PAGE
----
Why the Oscars don’t matter

Back to Article
Back to Article

Why the Oscars don’t matter

Yael Hanadari-Levy, Opinion Editor

Hang on for a minute...we're trying to find some more stories you might like.

Email This Story

Tens of millions of Americans watch the Oscars every year. The award show is one of the most-watched television events, aside from sports games. And it’s extremely influential: box-office sales for Best Picture winners get a huge boost after the movies win. There’s no doubt that the Oscars are a huge part of American culture, but should they be?

The entire idea behind the awards is ridiculous. A group of almost entirely white and male industry professionals vote on movies they probably haven’t even seen to decide which are the “best”. Those criticisms aren’t meaningless: the Academy’s diversity issues are clearly reflected in the awards and nominations on which they vote. Non-white people and women are famously underrepresented in the Oscars, and while you could argue that the fact that voters are all in the movie industry means they can use their expertise to decide, that also means they’re often biased by movies that are “supposed” to win or that specifically appeal to them.

Even ignoring all the other issues, the Academy members are voting on movies that they don’t even have to see. Sure, the attempt to quantify the subjective concept of “best”ness into one award based on the opinions of a selective group of professionals is futile, but I’d at least expect them to be required to watch the movie. There’s no way you can argue that the decision isn’t biased when the decision isn’t necessarily based on the movies.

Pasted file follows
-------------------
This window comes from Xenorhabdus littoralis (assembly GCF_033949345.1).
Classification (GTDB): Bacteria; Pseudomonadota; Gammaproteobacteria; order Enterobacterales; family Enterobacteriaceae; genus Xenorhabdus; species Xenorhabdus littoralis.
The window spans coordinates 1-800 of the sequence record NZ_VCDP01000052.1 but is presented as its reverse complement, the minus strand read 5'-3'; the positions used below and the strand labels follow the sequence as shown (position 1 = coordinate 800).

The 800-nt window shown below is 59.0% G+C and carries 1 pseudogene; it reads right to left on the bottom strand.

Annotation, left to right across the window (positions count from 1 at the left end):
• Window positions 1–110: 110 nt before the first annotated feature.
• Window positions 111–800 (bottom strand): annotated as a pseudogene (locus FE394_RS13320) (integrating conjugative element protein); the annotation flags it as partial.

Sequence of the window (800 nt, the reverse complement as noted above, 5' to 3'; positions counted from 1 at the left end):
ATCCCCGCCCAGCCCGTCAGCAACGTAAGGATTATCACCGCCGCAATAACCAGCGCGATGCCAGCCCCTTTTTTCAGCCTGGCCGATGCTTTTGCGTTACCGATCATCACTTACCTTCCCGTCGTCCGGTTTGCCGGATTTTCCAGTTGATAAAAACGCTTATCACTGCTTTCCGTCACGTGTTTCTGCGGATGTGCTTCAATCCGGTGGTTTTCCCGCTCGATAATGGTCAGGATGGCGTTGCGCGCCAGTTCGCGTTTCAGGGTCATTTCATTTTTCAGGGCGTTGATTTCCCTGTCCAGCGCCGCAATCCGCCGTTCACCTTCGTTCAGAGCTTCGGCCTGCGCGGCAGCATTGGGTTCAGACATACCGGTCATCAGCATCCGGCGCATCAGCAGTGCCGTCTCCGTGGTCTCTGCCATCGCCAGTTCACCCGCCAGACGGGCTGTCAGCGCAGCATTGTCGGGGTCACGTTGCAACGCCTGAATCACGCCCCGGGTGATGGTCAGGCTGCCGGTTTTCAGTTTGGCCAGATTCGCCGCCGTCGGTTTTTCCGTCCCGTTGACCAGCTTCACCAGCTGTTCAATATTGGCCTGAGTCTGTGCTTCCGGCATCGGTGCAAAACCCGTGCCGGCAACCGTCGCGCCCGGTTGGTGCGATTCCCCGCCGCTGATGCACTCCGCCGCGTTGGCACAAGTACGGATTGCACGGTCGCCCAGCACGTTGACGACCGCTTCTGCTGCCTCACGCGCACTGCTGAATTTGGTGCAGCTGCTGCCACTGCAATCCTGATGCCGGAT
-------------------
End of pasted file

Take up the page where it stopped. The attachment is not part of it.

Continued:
But okay. Let’s say you really, really want to see movies you haven’t watched get awarded meaningless titles by people who also haven’t watched them. But why does it have to be so expensive? The Oscars ceremony costs over $40 million to produce. In their acceptance speeches, Oscar winners always make a point of bringing in politics and talking about their favorite issues. It’s great that they use their position to talk about important issues, but maybe they can do something other than talk. All that money that gets spent on fancy statues and tiny pieces of paper and expensive gift bags for a bunch of billionaires could instead go to causes that actually need it.

The Oscars are outdated and wasteful. The only reason there is for still having the award show is that people enjoy watching it, but since reports show viewership is steadily going down, that argument is slowly becoming inapplicable. Maybe instead of watching the Oscars, we can spend that time watching the movies themselves.

Print Friendly, PDF & Email